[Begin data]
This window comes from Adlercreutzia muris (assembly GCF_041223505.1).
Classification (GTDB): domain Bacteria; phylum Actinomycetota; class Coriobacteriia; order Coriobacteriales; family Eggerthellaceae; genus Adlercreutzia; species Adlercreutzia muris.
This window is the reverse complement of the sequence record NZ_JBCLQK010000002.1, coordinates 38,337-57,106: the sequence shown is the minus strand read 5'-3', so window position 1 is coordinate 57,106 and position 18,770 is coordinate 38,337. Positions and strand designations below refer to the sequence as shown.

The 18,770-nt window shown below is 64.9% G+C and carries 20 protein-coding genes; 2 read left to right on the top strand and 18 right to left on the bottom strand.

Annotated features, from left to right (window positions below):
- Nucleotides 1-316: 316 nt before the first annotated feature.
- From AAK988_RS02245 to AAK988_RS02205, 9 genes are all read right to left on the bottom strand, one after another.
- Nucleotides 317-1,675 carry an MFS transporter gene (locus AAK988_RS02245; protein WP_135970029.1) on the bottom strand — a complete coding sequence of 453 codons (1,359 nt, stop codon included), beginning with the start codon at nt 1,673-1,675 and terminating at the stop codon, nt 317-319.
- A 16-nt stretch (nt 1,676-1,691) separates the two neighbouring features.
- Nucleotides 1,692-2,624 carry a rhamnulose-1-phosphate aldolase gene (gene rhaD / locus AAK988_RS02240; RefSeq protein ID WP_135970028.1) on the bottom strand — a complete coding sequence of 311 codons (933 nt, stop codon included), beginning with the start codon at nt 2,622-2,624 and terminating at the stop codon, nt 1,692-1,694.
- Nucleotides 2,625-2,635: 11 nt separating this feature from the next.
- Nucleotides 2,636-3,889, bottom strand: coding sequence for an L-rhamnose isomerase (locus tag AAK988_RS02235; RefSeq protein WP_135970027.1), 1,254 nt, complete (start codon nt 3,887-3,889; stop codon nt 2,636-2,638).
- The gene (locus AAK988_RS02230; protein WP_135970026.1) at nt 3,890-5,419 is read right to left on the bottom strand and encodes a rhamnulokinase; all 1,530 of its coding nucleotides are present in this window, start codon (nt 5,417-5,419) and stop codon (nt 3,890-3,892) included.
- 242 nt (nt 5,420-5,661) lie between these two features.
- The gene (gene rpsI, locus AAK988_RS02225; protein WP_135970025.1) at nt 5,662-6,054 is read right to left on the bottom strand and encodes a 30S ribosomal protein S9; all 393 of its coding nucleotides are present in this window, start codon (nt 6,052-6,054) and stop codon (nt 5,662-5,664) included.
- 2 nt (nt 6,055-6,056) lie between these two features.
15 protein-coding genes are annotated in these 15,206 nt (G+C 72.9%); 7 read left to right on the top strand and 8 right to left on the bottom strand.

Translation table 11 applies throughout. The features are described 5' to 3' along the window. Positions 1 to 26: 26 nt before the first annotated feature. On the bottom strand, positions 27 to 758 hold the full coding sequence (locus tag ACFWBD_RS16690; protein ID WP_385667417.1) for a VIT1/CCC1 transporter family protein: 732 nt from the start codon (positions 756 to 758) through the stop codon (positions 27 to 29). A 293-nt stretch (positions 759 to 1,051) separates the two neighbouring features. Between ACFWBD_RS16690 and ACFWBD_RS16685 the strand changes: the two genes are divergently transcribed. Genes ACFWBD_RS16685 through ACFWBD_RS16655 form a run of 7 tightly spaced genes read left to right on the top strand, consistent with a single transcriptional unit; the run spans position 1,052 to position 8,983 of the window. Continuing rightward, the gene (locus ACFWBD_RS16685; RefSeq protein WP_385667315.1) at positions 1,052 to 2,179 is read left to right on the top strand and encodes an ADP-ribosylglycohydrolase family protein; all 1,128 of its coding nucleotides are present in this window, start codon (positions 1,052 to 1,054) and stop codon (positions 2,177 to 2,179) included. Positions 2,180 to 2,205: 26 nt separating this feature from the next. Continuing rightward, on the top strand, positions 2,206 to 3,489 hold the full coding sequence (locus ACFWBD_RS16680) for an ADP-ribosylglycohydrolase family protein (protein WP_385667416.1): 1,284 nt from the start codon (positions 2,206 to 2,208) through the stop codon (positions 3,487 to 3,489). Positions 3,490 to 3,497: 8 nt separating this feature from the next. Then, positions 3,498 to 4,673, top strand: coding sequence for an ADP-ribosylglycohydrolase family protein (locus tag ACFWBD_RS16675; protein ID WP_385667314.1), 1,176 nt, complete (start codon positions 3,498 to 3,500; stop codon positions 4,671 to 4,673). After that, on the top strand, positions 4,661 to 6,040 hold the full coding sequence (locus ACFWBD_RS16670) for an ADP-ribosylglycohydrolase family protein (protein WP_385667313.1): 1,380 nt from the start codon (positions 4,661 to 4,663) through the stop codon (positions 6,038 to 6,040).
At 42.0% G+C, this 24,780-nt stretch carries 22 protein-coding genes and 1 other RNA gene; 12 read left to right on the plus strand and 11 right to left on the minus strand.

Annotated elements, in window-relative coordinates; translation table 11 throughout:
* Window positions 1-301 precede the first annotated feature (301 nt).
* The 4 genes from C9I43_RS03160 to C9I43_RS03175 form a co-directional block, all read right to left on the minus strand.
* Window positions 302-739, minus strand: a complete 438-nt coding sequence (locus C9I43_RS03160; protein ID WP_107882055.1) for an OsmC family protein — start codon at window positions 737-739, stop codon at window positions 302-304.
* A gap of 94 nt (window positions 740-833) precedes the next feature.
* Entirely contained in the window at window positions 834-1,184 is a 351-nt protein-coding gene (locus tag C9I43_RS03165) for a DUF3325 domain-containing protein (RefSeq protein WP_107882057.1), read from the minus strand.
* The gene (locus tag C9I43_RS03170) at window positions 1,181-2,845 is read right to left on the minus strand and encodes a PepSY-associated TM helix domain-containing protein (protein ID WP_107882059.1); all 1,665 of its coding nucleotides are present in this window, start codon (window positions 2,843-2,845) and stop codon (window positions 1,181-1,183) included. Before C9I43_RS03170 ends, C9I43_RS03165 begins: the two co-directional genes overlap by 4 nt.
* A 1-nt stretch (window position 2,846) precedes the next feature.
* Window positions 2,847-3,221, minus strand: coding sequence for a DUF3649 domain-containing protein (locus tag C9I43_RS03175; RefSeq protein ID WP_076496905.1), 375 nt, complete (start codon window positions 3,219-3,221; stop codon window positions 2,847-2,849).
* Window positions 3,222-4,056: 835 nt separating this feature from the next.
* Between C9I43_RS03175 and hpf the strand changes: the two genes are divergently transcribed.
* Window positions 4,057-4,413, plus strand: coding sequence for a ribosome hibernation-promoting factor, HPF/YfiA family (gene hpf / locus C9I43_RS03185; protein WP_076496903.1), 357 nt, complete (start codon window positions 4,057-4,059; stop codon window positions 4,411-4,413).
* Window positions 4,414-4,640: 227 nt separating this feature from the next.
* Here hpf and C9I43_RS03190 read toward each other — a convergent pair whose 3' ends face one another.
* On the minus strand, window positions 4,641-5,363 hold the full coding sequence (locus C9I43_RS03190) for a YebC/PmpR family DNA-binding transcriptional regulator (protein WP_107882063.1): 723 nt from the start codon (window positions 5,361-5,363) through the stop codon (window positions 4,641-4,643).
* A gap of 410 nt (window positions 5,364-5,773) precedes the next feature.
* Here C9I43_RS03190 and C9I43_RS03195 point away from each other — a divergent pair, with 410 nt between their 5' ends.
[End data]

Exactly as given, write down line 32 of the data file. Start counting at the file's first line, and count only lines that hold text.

* Window positions 4,414-4,640: 227 nt separating this feature from the next.